To leaders, the English language is a language of qualifiers: “perhaps”; “maybe”; “possibly”; “potentially”. It is a language of disbelief, uncertainty, and limitations.

In a previous article, I mentioned what I feel is one of the most prevalent and restrictive of these limiting words: “just”.

Organizations are filled with “I’m just a…” employees. “I’m just a receptionist”; “I’m just a salesperson”; “I’m just middle management”.

It’s likely that each one of us has said something similar about ourselves, or at the very least, what we were attempting to do: “I’m just trying to get to the end of this project”; “we just have to figure out a way to deal with this”.

Leaders, We Are Not “Just” Something

Every time we use the word “just”, we’re telling people that who we are and what we’re doing is unimportant.

Every time we say we’re “just” something, we’re giving people permission to expect less from us. Our lives and workplaces are filled with extraordinary people who regularly diminish themselves in this way, and in the process, many convince themselves that it’s true.

As such, I believe that one of the simplest but most powerful things we can do to enhance our leadership is to refuse to allow people to diminish themselves in front of us.

I believe that leadership recognized is leadership created, and a commitment to banishing the word “just” from our vocabulary and our workplaces can have a profound impact.

After all, in many organizations, the employees who have the most consistent contact with those outside the organization (and therefore play the biggest role in what people think about your organization) are often those who are paid the least.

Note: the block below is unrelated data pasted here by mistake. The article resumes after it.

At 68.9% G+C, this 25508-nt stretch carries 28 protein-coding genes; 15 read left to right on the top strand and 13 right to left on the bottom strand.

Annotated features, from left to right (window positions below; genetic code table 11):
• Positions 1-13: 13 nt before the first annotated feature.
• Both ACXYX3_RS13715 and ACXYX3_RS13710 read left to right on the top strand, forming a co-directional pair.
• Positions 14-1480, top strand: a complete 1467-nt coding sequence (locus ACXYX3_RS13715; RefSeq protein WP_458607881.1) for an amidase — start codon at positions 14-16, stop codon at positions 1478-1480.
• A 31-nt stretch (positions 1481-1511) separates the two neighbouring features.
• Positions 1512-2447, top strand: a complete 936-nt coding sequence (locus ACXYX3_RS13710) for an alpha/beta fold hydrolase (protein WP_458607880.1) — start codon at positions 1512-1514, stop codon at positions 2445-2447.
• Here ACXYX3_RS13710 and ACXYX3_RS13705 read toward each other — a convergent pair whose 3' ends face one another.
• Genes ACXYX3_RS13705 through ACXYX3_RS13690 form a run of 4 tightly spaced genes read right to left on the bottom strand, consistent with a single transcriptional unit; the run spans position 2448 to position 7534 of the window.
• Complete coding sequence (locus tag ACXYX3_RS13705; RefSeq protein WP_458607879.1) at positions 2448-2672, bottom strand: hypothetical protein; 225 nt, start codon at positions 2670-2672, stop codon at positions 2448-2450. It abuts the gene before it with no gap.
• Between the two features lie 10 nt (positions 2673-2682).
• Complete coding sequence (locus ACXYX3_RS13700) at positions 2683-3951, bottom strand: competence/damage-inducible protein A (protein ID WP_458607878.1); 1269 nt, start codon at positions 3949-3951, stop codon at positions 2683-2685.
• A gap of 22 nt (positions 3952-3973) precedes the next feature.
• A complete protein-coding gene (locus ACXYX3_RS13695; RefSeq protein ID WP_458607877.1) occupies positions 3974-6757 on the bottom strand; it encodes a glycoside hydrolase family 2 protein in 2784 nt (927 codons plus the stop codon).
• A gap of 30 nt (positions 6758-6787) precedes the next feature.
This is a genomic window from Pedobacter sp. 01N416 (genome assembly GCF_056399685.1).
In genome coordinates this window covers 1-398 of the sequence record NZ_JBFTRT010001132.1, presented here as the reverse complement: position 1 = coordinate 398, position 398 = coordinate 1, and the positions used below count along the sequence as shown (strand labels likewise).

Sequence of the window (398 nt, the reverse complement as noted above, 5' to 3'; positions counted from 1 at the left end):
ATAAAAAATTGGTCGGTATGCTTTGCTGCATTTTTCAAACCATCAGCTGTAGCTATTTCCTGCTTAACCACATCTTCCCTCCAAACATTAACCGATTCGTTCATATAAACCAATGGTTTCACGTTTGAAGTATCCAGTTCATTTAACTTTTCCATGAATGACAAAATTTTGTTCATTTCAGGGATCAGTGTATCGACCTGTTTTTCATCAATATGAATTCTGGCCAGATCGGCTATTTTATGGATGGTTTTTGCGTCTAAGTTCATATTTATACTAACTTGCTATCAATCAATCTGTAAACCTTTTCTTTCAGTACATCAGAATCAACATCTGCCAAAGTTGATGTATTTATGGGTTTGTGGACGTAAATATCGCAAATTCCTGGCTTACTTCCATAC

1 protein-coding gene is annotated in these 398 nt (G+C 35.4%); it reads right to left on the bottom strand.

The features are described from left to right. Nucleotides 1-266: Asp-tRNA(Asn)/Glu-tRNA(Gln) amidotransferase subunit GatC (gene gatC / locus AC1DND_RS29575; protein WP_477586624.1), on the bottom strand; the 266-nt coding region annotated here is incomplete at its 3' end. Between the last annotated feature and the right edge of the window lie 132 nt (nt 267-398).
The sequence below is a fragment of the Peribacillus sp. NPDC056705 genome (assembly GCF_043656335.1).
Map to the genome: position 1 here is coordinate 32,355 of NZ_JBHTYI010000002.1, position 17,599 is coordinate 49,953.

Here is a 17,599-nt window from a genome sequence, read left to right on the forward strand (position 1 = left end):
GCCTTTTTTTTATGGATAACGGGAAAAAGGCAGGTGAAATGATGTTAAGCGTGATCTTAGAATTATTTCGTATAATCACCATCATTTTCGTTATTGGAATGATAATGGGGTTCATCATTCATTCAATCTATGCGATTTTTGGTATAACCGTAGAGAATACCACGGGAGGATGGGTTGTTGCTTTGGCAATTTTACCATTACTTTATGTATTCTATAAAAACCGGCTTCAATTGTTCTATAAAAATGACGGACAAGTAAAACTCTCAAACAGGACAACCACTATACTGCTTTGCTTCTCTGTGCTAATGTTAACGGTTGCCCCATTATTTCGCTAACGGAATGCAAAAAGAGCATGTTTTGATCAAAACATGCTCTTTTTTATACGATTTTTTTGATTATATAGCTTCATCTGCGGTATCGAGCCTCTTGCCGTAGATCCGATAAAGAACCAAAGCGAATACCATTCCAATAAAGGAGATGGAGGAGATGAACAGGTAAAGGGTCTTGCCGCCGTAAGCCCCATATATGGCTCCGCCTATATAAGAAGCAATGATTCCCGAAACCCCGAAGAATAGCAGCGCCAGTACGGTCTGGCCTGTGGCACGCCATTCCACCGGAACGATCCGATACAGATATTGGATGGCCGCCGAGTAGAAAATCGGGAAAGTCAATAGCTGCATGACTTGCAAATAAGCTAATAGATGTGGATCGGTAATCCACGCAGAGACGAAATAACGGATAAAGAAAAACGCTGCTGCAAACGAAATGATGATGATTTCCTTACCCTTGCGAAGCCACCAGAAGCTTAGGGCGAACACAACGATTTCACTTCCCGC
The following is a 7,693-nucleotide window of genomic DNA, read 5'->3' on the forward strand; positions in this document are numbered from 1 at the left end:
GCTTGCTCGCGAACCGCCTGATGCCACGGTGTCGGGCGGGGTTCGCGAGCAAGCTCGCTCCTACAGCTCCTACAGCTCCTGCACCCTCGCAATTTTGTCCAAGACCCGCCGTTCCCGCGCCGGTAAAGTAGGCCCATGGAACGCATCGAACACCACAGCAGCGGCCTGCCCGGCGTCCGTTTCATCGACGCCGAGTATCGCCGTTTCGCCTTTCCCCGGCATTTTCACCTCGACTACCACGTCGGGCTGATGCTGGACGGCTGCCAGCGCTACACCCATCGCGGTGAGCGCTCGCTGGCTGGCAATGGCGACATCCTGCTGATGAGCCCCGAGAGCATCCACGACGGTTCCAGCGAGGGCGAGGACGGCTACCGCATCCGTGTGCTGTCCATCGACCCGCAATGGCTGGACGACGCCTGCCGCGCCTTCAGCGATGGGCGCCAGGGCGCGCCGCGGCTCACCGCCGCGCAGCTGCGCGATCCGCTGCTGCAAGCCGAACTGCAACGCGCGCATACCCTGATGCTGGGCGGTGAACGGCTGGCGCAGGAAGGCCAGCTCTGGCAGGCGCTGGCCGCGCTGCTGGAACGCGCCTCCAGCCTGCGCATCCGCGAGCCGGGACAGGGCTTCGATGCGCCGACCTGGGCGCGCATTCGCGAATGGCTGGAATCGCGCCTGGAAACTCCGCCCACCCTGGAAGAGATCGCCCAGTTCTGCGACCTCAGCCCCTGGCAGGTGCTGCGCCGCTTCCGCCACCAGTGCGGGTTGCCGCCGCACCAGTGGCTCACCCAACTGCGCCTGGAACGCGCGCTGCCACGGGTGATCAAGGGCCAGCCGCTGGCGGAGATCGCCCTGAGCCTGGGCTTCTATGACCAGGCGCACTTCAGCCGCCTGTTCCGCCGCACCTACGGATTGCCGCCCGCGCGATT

And even those who take pride in their job and recognize they make valuable contributions do not miss the fact that their position has been judged as less monetarily valuable.

Often, no matter how hard we try, or how little sense it makes, we cannot avoid allowing our sense of self-worth to be tied to where we fall on the spectrum of financial compensation.

Each of us can play a small role in helping to counteract that phenomenon, and help ensure that that the leadership of those who are too quick to say they’re “just” something is recognized by others, and by themselves.

My Recent “Just” Experience

Recently I was reminded how some of the most powerful people in our lives can fail to recognize just how important they are.